NAIROBI, KENYA: As the global medical cannabis market continues to expand and increasing numbers of countries around the globe legalise its use, the renowned CannaTech Summit will take place for the first time on the African Continent in Cape Town, South Africa, November 24 – 26.

With estimates that the cannabis and associated products market could be worth R27 billion by 2023, this immense potential has led to a boom in regional cannabis interest and investment.


The African cannabis market is poised to reach $7.1 billion within four years

Cannabis is distancing itself from its former days of prohibition and people are enjoying legalization – both medically and recreationally throughout North America and Europe. But what’s been going on in Africa?


The African cannabis market could reach $7.1B by 2023

In the global cannabis landscape, Africa is an overlooked market. This is due to a number of factors, such as the illegality of the plant across the continent and the poor economic conditions that many African countries face.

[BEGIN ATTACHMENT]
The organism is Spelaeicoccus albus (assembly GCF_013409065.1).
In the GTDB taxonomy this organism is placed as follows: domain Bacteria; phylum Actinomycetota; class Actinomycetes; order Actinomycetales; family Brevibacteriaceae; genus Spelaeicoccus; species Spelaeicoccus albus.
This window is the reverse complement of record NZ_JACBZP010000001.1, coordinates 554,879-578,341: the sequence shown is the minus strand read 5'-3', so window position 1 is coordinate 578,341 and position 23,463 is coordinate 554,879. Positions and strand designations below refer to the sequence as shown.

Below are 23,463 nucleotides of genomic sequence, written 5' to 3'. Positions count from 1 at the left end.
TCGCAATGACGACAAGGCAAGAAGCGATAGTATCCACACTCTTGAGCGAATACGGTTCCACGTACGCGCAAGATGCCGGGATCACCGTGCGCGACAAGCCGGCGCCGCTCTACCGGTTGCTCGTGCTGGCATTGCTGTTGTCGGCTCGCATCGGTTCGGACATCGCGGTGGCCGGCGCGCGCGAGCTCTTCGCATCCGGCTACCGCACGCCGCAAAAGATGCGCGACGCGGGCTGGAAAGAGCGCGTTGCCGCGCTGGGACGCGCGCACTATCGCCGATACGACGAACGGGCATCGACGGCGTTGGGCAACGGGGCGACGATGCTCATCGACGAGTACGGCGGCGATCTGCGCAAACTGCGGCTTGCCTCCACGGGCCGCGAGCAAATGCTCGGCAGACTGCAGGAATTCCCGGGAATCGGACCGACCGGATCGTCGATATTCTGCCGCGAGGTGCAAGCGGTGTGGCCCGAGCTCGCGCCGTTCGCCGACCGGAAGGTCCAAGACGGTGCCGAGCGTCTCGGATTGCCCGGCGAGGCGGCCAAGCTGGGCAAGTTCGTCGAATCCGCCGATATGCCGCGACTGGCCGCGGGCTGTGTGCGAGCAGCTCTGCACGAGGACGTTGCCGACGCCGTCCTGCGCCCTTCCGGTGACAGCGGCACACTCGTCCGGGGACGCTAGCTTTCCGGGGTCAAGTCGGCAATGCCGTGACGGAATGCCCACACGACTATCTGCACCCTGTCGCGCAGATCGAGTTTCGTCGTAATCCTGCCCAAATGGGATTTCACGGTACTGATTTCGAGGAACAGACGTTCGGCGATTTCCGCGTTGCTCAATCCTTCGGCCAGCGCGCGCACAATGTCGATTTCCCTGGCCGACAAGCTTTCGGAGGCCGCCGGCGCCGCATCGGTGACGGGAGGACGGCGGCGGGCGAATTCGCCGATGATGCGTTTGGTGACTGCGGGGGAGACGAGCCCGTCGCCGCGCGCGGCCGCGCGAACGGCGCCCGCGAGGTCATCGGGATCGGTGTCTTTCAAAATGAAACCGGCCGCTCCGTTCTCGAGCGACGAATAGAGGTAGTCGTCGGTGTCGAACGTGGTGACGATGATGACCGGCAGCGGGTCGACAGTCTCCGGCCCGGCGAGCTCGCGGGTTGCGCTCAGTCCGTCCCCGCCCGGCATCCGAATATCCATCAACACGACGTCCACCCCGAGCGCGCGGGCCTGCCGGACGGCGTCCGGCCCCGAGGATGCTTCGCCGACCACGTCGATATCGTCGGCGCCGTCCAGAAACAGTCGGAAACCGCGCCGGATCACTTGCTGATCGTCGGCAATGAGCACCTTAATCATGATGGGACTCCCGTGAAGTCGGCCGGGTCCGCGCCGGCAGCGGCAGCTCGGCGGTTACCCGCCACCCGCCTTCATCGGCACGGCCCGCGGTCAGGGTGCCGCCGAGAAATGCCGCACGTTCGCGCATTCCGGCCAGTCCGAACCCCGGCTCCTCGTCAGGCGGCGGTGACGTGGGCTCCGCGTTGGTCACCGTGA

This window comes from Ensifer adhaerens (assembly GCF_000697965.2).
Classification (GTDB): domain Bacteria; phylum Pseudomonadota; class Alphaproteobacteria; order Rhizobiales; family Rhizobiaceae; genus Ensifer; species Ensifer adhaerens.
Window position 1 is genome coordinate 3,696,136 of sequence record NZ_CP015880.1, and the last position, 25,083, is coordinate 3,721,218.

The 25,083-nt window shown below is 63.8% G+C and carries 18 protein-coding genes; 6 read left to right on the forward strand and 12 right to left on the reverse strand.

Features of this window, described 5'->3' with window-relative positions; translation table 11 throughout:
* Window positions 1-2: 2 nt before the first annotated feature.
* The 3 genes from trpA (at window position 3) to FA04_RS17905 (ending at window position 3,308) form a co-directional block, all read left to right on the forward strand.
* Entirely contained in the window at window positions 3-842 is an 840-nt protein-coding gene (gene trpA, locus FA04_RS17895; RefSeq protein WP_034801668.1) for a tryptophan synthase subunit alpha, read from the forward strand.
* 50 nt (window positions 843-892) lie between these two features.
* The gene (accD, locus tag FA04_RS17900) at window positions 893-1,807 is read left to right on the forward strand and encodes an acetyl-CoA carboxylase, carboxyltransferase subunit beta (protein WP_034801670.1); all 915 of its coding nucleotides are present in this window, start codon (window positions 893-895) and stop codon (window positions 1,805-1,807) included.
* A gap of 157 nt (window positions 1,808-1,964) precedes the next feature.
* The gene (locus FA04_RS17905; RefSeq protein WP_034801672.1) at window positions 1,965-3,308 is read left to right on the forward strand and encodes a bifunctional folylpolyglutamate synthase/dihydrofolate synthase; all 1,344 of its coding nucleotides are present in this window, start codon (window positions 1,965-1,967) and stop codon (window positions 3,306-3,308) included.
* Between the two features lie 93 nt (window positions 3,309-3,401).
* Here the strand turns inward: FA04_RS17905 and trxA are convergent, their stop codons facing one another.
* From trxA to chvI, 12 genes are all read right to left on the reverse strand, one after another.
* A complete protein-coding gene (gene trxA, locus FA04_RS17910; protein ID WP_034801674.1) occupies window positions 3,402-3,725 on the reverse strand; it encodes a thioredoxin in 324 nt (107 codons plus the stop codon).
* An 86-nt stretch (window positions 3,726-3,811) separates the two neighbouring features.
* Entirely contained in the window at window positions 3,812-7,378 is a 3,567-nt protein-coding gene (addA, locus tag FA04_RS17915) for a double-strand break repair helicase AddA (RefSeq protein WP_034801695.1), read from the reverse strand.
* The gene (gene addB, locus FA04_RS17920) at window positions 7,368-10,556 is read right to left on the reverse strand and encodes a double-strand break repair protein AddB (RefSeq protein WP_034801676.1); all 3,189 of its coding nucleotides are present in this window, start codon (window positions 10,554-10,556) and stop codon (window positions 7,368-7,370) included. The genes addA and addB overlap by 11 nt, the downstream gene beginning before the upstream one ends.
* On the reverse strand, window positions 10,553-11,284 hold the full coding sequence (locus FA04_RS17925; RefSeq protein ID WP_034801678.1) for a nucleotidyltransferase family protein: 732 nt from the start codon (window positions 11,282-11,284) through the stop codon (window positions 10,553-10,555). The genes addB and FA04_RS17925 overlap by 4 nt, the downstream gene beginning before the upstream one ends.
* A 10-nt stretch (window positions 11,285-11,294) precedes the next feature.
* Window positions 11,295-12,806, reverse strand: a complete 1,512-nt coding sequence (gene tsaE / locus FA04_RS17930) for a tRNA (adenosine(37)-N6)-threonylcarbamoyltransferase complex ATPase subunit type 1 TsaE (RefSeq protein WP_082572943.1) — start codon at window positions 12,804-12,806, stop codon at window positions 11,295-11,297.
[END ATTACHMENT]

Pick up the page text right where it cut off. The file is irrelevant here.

Africa has the potential to become an enormous cannabis market due to the large population and favorable climate that makes growing weed easier than in neighboring Europe. A new report by Prohibition Partners suggests that by 2023, the African cannabis market could reach $7.1 billion.


Emerging markets - African countries exporting marijuana

African governments are considering ways of tapping into the lucrative marijuana market. According to a UN survey, more than 10 000 tons of cannabis are produced on the continent each year, which could be worth billions of dollars in a rapidly expanding global market for legal cannabis.

Although African governments have not yet followed the trend of marijuana legalisation seen in Europe and the Americas, legitimate marijuana production for medicinal and industrial use is taking off. For instance, Lesotho is the continent's first country to offer legal licences to grow marijuana, signalling a shift towards more liberal policies.